Author Affiliations: From Skaggs School of Pharmacy and Pharmaceutical Sciences, University of Colorado (JDC, RBM, KN), Aurora, CO; Department of Neurology (AM, JRC, TLV), University of Colorado School of Medicine, Aurora, CO.
Funding Source: This research was funded in part by The Agency for Healthcare Research and Quality as part of the Colorado Comparative Effectiveness Research K12 Training Program: K12 HS019464. No other funding source was directly tied to this study.
Author Disclosures: The authors (JDC, RBM, AM, JRC, TLV, KN) report no relationship or financial interest with any entity that would pose a conflict of interest with the subject matter of this article.
Authorship Information: Concept and design (JDC, RBM, AM, JRC, TLV, KN); acquisition of data (JDC, RBM); analysis and interpretation of data (JDC, RBM, AM, JRC, TLV, KN); drafting of the manuscript (JDC, AM, JRC, TLV, KN); critical revision of the manuscript for important intellectual content (RBM, AM, JRC, TLV, KN); statistical analysis (JDC, RBM); provision of study materials or patients (RBM); obtaining funding (JDC); and supervision (AM, JRC, TLV, KN).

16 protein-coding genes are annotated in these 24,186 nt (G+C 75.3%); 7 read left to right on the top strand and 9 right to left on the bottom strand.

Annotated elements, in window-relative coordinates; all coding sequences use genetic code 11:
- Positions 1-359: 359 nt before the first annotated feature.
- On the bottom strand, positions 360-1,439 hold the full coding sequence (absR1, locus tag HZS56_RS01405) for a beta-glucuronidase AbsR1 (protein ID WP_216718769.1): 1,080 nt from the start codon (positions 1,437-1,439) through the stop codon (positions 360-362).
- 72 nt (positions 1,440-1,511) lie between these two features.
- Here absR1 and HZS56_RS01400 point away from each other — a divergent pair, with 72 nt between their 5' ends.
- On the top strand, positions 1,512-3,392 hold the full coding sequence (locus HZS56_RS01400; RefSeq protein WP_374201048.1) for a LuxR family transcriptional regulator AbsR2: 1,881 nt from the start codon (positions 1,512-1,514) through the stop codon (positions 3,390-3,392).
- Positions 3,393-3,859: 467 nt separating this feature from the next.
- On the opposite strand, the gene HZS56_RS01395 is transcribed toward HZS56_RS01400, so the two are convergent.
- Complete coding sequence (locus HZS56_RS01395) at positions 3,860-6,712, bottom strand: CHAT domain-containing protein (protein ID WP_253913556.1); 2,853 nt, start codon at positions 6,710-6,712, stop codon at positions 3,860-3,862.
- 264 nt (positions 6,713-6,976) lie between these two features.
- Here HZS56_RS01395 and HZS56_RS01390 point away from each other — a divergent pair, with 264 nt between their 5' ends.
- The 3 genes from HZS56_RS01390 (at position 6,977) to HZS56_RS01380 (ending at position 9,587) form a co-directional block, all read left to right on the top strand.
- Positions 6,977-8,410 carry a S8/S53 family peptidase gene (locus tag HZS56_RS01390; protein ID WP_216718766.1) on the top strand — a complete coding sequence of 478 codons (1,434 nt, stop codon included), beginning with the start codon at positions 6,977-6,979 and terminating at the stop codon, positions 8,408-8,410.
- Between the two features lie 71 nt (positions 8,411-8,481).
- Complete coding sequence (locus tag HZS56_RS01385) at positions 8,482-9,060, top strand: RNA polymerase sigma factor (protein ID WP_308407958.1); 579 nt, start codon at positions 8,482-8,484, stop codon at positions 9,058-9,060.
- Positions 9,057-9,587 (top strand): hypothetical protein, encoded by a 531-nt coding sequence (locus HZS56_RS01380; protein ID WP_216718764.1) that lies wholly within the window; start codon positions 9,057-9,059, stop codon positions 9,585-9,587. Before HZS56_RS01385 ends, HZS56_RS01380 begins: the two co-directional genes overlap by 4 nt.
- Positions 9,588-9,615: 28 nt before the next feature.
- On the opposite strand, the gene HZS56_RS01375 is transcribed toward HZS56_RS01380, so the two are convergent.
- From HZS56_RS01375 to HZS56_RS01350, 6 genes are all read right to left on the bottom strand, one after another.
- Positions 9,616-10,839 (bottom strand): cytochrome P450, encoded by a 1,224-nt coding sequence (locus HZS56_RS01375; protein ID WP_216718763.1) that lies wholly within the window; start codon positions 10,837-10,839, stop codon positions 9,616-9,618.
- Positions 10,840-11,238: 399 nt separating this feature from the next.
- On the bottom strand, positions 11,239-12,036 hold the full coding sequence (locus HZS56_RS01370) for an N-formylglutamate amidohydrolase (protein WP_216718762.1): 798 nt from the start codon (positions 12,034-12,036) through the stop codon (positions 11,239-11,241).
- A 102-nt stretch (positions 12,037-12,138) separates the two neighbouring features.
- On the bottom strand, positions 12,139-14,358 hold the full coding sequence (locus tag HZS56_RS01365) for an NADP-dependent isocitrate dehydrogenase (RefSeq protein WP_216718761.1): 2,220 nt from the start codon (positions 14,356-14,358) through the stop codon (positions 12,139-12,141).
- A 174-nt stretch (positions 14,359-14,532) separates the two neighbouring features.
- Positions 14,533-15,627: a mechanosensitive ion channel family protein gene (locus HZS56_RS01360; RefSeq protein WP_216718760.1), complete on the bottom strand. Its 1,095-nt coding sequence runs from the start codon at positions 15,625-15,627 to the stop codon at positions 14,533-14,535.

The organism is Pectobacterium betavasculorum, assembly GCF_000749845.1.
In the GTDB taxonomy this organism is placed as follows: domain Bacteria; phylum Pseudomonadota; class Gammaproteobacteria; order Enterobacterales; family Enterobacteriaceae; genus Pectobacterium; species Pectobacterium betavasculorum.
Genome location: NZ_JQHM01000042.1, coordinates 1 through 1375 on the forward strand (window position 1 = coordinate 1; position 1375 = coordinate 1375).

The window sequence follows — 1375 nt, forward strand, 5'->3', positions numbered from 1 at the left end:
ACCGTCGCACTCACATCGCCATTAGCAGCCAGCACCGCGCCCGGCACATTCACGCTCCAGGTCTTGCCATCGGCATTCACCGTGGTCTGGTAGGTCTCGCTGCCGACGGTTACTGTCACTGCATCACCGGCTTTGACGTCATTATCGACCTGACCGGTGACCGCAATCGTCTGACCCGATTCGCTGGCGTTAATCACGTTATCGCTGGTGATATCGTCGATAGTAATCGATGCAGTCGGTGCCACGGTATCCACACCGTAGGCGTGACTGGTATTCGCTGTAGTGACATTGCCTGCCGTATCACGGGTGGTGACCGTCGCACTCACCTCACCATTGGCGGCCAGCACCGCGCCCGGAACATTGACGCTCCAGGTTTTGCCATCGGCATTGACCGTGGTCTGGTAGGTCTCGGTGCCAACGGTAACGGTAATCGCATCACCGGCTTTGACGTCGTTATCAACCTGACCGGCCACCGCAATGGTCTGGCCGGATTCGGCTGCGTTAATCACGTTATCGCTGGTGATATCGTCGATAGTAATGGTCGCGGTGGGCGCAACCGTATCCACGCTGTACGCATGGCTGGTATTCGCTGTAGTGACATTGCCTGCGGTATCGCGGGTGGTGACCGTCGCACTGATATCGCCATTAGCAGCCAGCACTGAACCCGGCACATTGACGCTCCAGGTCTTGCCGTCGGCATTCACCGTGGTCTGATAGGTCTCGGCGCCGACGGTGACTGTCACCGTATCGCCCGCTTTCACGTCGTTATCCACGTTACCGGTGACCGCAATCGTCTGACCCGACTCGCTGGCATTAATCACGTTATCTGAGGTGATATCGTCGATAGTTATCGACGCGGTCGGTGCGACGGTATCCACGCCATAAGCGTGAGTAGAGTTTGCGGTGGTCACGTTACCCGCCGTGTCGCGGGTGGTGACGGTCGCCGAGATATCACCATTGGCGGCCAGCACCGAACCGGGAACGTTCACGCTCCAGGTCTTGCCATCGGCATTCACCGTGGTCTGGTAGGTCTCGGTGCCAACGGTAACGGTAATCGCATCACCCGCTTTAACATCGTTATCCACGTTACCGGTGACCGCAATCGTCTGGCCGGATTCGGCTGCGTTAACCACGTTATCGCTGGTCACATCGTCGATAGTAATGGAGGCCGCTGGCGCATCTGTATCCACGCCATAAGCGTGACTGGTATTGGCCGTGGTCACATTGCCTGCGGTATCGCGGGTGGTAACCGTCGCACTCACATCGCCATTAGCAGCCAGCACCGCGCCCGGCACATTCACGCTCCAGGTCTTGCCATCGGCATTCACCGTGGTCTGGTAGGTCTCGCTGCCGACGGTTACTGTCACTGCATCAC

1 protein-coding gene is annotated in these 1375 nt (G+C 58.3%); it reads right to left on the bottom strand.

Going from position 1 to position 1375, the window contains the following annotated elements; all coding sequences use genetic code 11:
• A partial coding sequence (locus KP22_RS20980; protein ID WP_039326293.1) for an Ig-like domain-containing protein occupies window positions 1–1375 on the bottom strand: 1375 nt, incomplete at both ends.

Address correspondence to: Jonathan D. Campbell, PhD, Assistant Professor, University of Colorado Skaggs School of Pharmacy and Pharmaceutical Sciences, Anschutz Medical Campus, Department of Clinical Pharmacy, Mail Stop C238, 12850 E Montview Blvd, V20-1205, Aurora, CO 80045. E-mail: Jon.Campbell@ucdenver.edu.1. Goodin DS, Cohen BA, O’Connor P, et al. Assessment: the use of natalizumab (Tysabri) for the treatment of multiple sclerosis (an evidence-based review): report of the Therapeutics and Technology Assessment Subcommittee of the American Academy of Neurology. [Review] [40 refs]. Neurology. 2008;71(10):766-773.